The pace of technological innovation is accelerating. How we work, the nature of our work and even what we mean by work is changing. Automation and ‘learning machines’ are already replacing humans in their jobs and changing skill sets which companies are looking for in the new age workforce. These challenges come at a time when governments and business leaders are grappling with an environment of disruption and instability in societal and political surroundings. This brings us to what are the questions we must ask about the future of work with regards to the governments and business organizations. For instance,
- We need to understand how we must be prepared for tomorrow’s workforce?
- What are the infrastructure governments and organizations have in place for Globalization 4.0?
- What are the inherent risks that will come with the future of work?
“With all the talk about automation, many people are anxious about the future of work. Organizations should take the lead and own the story, by building a strong narrative that covers what the future of work means for the company and its people.”
– Carol Stubbings, Joint Global Leader, People and Organization, PwC
How workforce leaders and government policymakers can address the questions on managing the future of work:
The Future of Work Isn’t Just About Technology, Its About People
It’s an established fact that the ways of work have evolved due to digitalization and automation. However, the real question is not about how modern technology is but how humans decide to use technology. In order to achieve success in this race of talents, we must focus on harnessing the ability of employees whose jobs are still safe from automation.
This talent can play an important role by helping companies to develop, innovate and strategize to successfully reach their end goal. Creating an engaging people experience is not just about managing workloads but also related to work conditions. It is vital for businesses to have an inspiring management style which can help to train the workers. Organizations must commit to:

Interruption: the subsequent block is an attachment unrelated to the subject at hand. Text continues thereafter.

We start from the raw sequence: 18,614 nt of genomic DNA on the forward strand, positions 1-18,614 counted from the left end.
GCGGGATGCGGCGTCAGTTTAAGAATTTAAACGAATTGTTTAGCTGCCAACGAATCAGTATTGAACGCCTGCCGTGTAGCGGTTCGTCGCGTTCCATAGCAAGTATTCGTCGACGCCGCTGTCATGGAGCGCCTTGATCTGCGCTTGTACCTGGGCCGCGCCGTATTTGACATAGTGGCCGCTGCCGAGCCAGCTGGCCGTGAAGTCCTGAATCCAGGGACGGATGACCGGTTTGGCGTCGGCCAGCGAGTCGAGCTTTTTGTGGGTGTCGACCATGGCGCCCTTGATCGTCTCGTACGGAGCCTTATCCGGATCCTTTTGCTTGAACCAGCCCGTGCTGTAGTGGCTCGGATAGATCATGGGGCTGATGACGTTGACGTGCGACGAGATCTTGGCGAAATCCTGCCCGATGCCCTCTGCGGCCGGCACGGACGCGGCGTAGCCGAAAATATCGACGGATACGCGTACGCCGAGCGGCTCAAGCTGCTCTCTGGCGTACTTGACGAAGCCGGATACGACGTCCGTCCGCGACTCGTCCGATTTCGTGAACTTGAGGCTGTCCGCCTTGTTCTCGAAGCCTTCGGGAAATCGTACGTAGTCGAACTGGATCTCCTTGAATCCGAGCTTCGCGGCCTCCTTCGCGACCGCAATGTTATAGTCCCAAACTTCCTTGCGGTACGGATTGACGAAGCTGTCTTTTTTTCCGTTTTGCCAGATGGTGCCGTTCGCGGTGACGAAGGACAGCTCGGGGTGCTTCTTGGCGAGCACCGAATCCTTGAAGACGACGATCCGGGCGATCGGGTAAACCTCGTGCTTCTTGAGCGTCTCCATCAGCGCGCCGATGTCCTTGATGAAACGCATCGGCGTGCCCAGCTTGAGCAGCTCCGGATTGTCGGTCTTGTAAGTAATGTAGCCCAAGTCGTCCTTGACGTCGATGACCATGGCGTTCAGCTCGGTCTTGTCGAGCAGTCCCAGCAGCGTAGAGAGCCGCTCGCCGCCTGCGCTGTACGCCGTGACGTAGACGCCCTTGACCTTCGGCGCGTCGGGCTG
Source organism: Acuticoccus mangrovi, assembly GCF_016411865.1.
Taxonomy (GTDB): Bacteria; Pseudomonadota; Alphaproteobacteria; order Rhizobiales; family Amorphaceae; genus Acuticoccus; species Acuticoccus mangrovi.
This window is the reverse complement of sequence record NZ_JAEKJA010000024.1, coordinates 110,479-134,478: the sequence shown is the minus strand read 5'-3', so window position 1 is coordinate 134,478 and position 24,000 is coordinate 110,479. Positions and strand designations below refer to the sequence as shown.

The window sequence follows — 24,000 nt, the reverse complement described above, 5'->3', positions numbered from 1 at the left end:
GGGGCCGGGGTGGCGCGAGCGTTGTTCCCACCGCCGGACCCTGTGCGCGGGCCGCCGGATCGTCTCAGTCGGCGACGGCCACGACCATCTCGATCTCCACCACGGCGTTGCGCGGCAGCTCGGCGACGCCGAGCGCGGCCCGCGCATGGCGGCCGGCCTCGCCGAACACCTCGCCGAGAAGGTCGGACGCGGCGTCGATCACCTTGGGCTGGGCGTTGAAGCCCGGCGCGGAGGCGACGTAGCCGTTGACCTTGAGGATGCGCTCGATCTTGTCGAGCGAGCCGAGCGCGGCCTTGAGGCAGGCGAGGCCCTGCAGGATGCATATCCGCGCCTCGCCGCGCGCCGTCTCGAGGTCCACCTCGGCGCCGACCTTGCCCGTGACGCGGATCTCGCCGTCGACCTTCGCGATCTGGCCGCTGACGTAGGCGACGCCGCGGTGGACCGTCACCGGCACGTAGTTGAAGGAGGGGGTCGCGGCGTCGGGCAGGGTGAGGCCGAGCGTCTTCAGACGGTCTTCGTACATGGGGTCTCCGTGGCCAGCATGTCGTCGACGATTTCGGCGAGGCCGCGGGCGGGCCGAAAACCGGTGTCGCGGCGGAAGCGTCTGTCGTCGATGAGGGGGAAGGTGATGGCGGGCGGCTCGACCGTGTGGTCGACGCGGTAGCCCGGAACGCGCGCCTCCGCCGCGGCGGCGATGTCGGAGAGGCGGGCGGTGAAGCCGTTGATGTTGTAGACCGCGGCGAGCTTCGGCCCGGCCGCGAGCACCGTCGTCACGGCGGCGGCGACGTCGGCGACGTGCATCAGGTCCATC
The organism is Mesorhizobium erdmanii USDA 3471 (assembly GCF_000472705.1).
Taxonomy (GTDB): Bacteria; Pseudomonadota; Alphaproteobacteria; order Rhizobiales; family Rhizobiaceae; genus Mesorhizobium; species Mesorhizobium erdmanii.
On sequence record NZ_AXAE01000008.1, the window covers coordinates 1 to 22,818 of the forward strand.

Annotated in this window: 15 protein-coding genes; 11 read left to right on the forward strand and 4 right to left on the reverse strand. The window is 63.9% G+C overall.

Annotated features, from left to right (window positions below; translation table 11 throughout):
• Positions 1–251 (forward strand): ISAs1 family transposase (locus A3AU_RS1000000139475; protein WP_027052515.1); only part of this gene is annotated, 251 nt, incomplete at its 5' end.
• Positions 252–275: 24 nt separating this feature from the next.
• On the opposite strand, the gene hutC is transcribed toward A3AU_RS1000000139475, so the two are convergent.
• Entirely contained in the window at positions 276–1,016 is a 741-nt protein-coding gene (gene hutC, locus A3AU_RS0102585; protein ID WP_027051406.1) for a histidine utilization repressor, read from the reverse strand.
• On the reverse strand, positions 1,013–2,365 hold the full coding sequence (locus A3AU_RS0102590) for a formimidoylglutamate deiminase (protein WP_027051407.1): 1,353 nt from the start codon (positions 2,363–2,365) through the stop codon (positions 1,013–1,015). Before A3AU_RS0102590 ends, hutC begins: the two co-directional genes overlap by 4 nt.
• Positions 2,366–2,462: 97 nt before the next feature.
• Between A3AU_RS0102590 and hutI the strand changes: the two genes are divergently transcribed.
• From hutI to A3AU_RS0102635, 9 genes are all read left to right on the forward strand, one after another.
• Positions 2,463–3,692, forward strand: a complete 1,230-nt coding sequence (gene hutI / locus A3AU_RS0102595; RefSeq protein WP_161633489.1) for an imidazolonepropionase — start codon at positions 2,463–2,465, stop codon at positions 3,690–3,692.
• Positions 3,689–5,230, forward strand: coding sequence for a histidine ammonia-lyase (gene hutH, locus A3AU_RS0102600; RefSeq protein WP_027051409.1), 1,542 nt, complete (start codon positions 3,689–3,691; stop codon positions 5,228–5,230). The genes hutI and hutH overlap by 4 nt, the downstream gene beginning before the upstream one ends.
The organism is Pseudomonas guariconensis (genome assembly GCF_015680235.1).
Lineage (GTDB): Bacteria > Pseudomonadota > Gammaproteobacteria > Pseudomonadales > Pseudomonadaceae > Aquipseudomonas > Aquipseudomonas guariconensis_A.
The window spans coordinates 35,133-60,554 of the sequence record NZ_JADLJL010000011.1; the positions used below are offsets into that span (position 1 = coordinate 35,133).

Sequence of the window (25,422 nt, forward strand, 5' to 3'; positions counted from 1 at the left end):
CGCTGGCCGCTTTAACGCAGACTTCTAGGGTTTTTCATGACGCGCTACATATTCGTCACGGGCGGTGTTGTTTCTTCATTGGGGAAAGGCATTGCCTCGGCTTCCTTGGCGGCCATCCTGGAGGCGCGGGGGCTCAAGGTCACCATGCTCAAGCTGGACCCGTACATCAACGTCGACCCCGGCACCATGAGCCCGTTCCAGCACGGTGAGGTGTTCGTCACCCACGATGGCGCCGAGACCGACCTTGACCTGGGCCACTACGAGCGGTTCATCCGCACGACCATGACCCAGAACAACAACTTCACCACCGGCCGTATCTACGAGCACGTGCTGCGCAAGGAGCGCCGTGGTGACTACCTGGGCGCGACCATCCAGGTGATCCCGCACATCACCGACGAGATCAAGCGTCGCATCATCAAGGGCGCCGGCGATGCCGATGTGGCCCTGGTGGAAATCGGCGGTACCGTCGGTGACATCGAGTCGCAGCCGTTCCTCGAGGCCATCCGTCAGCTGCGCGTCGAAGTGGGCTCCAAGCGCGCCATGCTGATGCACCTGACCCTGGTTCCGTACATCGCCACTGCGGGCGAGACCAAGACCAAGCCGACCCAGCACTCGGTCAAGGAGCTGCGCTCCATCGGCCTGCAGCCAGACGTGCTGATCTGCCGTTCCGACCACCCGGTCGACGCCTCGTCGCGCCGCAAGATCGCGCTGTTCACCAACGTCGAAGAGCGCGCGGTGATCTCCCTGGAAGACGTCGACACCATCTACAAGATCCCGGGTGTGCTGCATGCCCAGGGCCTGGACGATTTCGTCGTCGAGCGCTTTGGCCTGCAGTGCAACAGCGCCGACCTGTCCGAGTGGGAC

- Support ‘intrapreneurship’
- Move beyond ‘best practices’
- Provide autonomy
- Adapt an agile style of work
- Build social resilience
- Tackle burnout and encourage vitality
A Fusion of HR, Technology, and Organizations
Rather than the organizations, it is the HR leadership which is more engaged and comfortable in executing their plans to prepare the workforce of the future. However, onliest HR efforts won’t meet with favorable results to make sense of workforce disruption. There’s a real need to get HR leaders, technology, businesses and governments on the same page to accelerate preparations for the future of work. Organizations must commit to:
- Coherently communicate initiatives aimed at improving the human experience
- Coach HR managers in implementing leads and measuring their success
- Encourage an inclusive and diverse future of work
Harness The Potential Caliber of Flexible and Remote Talent
As the concept of work is changing, so is the scope of work. There has been a rise in work trends like ‘mobile economy’ or ‘flex economy’. The number of freelancers, contractors and portfolio workers has been increasing. Identifying where and how to engage this ‘gig economy’ talent henceforth becomes extremely important, yet many organizations seem ill-prepared for this shift. With more on-demand platforms emerging to support agile, cross-geography and responsive work models, the enterprises must take advantage of this wider market. Organizations must commit to:
- Think innovatively of accessing global talent
- Build trust and engagement with this group of talent
- Crowdsource ideas
- Keep track of technological progress and make decisions based on corporate purposes
Get A Robot Reality Check
Businesses and governments must understand the fact that they can’t protect jobs made redundant by technology. Robots inventions are to create opportunity, prosperity and are overall good for the economy. At the same time, companies should train workers for the higher skilled jobs of the future. Organizations must commit to:
- Building a clear strategy for the future of work
- Support workers with reskilling and redeployment
- Share your strategic vision with your employees to earn their trust and support
- Be transparent about the commercial pressures about the adoption of new technology
Use HR Analytics
The sophisticated technology in HR has gone beyond hiring and adjusting department structures. Now HR has an increasing interest to see how it can provide a return on investment (ROI) for the organization’s overall goal.
HR analytics offer far better insights into the employee data. The workforce analytics applications help business leaders to develop and improve recruiting methods to make informed decisions and keep the best talent in the company.
However, despite the highly developed data many organizations still face difficulties to take the desired approach at it. The top-three ‘at risk’ areas faced by companies relate to lack of analytical capabilities organizations must commit to:
- Build analytical awareness
- Reduce people process bias through analytics
- Use analytics to personalize the people experience